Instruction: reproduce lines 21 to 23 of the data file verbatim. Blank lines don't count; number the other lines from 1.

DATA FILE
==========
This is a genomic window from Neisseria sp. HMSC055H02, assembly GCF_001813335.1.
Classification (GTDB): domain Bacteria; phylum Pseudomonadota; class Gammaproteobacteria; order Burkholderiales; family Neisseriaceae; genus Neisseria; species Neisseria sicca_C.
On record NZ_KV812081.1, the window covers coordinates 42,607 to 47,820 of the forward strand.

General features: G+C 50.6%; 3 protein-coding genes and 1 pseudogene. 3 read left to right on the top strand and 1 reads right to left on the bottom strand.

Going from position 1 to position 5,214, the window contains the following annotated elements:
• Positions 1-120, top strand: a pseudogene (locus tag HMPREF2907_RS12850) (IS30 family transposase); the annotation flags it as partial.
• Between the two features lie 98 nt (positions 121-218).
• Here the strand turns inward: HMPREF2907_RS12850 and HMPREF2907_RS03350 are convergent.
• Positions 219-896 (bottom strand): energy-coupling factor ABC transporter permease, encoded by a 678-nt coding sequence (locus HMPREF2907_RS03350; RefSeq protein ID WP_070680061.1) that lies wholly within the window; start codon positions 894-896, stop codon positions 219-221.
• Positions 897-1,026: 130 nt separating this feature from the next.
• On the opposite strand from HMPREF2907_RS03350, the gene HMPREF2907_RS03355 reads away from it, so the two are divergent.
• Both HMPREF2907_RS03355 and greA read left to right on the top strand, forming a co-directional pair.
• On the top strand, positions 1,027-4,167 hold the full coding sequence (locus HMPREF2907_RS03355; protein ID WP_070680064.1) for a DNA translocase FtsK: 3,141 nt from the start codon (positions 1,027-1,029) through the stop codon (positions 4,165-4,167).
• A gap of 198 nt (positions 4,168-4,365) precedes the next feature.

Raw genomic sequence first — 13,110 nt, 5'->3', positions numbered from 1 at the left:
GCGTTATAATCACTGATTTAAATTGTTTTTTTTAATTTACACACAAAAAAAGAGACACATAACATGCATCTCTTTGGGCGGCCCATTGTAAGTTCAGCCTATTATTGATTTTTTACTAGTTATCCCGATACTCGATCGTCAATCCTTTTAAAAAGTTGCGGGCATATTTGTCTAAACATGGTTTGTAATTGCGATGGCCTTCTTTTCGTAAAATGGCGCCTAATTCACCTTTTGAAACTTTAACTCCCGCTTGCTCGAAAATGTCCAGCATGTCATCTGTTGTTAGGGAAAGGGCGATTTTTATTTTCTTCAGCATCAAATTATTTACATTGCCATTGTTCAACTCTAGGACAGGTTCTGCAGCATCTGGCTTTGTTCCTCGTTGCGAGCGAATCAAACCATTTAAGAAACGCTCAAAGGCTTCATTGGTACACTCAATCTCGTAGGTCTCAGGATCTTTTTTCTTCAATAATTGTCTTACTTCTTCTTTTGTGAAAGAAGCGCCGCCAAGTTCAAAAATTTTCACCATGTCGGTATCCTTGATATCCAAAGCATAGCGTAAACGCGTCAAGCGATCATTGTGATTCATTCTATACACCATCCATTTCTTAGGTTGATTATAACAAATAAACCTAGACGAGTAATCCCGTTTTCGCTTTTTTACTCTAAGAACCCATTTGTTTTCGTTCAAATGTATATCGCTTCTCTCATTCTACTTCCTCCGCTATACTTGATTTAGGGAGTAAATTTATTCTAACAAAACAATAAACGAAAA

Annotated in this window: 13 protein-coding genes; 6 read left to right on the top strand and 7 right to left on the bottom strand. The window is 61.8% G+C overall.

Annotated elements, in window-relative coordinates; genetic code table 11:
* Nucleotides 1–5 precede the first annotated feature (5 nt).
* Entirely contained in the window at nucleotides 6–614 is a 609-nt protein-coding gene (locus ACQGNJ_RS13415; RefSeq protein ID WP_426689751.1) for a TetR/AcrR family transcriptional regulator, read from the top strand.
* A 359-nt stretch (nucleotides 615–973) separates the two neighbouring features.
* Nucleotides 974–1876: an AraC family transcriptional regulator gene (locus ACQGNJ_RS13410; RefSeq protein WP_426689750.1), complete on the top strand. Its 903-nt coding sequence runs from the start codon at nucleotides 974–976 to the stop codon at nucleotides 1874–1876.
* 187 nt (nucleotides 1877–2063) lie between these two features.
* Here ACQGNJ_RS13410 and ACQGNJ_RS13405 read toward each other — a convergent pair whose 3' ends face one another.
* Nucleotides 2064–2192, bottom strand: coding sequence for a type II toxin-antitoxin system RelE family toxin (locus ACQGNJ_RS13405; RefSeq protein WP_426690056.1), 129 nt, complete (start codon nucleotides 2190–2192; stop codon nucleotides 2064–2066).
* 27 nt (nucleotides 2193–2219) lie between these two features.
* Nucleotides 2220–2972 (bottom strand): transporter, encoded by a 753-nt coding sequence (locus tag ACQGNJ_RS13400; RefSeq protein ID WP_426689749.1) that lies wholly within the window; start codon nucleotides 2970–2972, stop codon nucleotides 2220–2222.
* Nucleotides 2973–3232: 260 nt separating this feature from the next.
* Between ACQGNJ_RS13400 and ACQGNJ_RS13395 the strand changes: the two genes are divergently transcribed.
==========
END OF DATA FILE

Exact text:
* A 359-nt stretch (nucleotides 615–973) separates the two neighbouring features.
* Nucleotides 974–1876: an AraC family transcriptional regulator gene (locus ACQGNJ_RS13410; RefSeq protein WP_426689750.1), complete on the top strand. Its 903-nt coding sequence runs from the start codon at nucleotides 974–976 to the stop codon at nucleotides 1874–1876.
* 187 nt (nucleotides 1877–2063) lie between these two features.